A very important pure mutation that was produced in mid 1970s is the fallow masked. This bird originated in the collection of Kay Parcell of Southern California, in her outdoor colony of blue maskeds. The fallow masked is described as a light-blue bird, and it appears very similar to the dilute blue masked, but with red eyes. In the green series, it looks much like a dilute green masked with red eyes. Fallow masked are like many other mutations in that not only do they produce the visible Mutation, but they also produce birds that look normal but are split to fallow. This mutation is of extreme importance; because it is one of the few pure lovebird mutations that has been developed here in the U.S.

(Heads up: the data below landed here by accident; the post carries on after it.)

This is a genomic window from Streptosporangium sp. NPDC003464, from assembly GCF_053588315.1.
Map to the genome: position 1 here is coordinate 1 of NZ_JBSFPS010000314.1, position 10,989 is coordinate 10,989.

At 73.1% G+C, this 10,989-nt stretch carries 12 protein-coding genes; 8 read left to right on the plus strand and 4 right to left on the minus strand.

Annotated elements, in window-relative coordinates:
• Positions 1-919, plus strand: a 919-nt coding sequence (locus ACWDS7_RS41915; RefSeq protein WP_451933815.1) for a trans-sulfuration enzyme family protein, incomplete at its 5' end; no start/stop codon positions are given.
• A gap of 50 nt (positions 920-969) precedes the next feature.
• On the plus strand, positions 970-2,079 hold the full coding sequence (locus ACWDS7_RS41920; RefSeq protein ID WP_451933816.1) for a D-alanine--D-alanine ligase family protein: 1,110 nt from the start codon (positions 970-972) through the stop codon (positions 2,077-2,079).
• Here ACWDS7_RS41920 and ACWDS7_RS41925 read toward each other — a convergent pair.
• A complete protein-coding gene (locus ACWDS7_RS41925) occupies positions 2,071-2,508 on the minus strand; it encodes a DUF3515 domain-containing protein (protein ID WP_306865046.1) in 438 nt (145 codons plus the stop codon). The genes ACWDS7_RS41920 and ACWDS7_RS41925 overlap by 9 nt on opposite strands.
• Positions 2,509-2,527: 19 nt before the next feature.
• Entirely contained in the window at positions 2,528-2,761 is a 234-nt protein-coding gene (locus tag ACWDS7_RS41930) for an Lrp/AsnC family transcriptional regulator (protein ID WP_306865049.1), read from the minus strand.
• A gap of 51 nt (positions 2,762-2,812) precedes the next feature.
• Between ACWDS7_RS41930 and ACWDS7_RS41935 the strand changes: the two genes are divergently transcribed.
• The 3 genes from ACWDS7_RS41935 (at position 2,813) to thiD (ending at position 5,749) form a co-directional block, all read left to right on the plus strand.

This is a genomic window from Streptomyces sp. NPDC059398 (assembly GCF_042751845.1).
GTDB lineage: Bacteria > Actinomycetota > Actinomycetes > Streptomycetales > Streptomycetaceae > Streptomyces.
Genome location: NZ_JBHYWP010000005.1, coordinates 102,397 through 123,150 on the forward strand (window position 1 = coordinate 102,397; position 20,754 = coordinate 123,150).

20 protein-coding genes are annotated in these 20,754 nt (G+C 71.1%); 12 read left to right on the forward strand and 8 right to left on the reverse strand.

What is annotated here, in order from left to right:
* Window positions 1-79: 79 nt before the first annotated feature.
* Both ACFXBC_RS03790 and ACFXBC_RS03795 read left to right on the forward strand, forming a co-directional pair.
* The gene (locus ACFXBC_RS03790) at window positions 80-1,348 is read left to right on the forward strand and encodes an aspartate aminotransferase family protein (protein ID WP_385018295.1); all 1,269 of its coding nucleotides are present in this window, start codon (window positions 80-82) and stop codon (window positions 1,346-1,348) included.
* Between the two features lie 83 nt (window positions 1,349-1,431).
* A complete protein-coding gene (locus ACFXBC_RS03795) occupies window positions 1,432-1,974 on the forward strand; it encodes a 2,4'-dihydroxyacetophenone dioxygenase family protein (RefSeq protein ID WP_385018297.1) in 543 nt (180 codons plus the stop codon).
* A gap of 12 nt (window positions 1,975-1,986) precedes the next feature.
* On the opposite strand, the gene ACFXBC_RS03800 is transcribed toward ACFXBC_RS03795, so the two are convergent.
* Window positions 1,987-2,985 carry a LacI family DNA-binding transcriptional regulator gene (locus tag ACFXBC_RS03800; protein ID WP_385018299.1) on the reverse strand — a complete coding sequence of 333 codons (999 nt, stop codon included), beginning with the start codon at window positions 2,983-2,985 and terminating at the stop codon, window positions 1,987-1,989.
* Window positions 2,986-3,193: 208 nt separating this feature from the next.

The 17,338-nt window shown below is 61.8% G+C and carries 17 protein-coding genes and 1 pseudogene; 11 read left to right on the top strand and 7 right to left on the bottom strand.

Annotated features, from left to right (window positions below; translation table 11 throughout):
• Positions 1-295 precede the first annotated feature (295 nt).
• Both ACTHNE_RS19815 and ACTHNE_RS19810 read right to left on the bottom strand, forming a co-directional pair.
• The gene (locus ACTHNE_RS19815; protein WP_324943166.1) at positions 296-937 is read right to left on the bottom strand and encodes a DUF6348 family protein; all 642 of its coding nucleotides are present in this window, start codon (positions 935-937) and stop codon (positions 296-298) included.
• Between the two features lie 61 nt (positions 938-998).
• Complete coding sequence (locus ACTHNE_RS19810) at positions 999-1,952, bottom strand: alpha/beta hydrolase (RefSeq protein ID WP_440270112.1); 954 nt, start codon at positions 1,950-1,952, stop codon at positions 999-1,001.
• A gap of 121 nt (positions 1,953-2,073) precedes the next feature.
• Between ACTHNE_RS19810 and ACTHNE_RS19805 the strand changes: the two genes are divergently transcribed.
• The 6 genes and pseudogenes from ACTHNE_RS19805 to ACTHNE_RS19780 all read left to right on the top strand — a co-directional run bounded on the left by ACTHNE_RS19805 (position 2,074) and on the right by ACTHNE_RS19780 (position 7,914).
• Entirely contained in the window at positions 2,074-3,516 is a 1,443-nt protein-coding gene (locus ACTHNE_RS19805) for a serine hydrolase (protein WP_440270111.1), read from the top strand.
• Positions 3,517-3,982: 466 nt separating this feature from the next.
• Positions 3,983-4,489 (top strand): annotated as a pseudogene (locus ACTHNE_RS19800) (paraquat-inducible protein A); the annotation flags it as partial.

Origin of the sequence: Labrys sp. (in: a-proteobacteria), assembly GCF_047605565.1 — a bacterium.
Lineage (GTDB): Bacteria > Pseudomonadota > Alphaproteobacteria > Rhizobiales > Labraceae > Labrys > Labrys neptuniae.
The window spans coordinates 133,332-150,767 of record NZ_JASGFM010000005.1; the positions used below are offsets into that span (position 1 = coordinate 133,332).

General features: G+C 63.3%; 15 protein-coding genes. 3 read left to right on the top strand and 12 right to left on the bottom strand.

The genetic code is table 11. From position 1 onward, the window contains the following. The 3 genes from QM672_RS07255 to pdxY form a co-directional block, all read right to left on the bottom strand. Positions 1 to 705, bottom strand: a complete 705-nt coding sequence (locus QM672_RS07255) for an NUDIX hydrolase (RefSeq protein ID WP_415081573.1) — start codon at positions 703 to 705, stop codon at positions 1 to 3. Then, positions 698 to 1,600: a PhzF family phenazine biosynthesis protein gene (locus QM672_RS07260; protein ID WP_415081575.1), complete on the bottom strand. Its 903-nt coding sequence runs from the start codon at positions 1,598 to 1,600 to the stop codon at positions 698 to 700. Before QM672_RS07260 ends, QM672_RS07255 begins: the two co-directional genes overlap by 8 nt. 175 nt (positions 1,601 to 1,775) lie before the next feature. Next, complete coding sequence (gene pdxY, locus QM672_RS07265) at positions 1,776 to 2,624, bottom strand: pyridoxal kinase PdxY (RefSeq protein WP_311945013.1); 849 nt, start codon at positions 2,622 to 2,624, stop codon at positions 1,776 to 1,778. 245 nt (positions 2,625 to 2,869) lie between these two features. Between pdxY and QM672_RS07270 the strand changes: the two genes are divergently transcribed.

According to Kay, the visible fallow is somewhat of a delicate mutation that should be aviary-bred as opposed to cage-bred. Visible fallows are flighty, sensitive to sunlight and need places to hide, such as nest boxes, which should be left up year round. Kay believes that this could possibly be because of poor vision. If this is so, then this might account for their flightiness and desire to stay out of the direct sunlight. Kay has had great success by allowing her birds to choose their own mates. This is done by releasing several birds into one flight and, thus, forming a colony. Kay cautions against breeding a visible fallow to a visible fallow. Again, these are delicate birds, and breeding a fallow to a fallow is likely to produce birds with birth defects. the best results come from pairing a visible fallow to a split. The result of this type of pairing is 50 percent fallow, and 50 percent split fallow.